The world’s biggest country has a geopolitical oddity: the region of Kaliningrad. This enclave is a fragment of Russian territory the size of Yorkshire, squeezed between Poland and Lithuania.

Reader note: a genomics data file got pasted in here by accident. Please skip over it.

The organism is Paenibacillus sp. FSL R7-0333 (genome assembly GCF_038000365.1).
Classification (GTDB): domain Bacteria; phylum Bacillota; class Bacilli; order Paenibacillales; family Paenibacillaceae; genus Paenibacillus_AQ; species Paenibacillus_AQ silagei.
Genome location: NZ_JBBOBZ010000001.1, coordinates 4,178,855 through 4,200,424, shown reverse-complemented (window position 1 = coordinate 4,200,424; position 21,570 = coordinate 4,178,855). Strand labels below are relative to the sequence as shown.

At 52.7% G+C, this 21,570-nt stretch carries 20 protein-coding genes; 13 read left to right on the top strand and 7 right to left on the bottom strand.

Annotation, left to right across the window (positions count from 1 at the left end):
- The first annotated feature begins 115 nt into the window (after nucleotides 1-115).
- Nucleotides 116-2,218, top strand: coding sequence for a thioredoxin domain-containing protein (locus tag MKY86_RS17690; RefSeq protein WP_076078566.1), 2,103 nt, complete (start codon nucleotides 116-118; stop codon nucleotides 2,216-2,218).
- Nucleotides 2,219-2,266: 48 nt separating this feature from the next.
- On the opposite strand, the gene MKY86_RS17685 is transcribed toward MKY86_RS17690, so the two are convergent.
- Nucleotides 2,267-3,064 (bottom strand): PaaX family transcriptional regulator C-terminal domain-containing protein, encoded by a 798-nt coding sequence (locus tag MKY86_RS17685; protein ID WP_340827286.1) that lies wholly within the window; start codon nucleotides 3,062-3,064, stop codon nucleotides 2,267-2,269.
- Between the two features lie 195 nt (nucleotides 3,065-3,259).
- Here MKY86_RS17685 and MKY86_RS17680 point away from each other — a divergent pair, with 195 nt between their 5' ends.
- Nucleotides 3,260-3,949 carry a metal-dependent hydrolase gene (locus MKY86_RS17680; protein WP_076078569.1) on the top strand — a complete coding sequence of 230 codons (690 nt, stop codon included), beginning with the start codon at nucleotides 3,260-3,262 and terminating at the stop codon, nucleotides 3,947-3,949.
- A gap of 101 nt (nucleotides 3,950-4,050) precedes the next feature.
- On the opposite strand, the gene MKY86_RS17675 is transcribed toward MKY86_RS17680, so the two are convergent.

The main attraction is the redbrick Gothic Königsberg cathedral, rebuilt with the help of German donations. It was once the heart of a vibrant city-centre community. But everything around it was destroyed in the Second World War, and it now stands amid greenery on Kant Island – named for Immanuel Kant, the philosopher who believed perpetual peace could be secured through universal democracy and international cooperation.